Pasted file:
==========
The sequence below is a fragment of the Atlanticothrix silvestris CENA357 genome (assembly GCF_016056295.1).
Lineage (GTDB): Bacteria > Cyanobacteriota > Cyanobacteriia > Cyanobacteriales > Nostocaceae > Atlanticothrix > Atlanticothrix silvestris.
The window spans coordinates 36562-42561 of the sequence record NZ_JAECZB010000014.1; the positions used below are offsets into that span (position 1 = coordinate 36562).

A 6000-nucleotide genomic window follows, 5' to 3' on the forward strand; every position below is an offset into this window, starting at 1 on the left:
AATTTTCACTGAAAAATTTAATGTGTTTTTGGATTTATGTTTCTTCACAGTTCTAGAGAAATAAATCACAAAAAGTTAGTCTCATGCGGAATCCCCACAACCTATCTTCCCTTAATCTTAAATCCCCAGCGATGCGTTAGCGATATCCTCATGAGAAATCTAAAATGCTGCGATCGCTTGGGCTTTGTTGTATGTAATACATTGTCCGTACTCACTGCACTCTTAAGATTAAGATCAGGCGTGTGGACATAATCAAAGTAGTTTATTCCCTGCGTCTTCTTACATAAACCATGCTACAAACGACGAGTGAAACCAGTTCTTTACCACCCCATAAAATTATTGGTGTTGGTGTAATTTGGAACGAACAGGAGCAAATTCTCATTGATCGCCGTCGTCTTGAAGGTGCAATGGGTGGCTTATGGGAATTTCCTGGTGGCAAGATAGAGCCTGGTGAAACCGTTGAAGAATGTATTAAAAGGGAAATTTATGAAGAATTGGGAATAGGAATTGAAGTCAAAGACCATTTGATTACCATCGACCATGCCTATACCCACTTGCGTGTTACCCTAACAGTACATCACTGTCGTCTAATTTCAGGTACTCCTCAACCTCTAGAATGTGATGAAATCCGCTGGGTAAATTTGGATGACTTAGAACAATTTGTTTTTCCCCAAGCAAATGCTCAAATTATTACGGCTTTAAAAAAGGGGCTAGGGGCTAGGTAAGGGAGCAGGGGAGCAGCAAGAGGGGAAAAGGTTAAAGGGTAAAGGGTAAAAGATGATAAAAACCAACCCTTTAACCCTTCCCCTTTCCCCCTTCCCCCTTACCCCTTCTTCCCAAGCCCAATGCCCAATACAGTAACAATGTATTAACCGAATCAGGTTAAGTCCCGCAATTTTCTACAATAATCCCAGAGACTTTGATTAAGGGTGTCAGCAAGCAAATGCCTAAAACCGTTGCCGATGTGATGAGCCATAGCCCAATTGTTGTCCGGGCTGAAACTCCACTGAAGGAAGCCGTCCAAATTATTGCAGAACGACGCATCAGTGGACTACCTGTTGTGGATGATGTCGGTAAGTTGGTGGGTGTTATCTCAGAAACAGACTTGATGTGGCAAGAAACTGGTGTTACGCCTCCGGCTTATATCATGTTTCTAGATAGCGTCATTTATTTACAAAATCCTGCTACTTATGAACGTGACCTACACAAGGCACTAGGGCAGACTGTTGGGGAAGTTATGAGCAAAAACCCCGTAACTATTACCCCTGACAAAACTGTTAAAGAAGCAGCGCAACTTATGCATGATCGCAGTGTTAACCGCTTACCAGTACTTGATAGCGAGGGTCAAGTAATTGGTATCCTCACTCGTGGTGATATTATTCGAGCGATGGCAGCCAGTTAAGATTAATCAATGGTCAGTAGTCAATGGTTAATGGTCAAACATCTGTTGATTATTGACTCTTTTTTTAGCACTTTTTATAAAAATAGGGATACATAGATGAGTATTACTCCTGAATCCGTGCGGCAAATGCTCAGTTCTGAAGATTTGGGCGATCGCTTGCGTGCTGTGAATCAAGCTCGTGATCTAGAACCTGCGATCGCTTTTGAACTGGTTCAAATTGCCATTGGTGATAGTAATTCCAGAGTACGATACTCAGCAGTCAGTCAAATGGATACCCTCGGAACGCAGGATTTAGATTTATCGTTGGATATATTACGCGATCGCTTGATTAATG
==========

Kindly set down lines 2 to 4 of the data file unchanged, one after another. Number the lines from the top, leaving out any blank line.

Lineage (GTDB): Bacteria > Cyanobacteriota > Cyanobacteriia > Cyanobacteriales > Nostocaceae > Atlanticothrix > Atlanticothrix silvestris.
The window spans coordinates 36562-42561 of the sequence record NZ_JAECZB010000014.1; the positions used below are offsets into that span (position 1 = coordinate 36562).

A 6000-nucleotide genomic window follows, 5' to 3' on the forward strand; every position below is an offset into this window, starting at 1 on the left: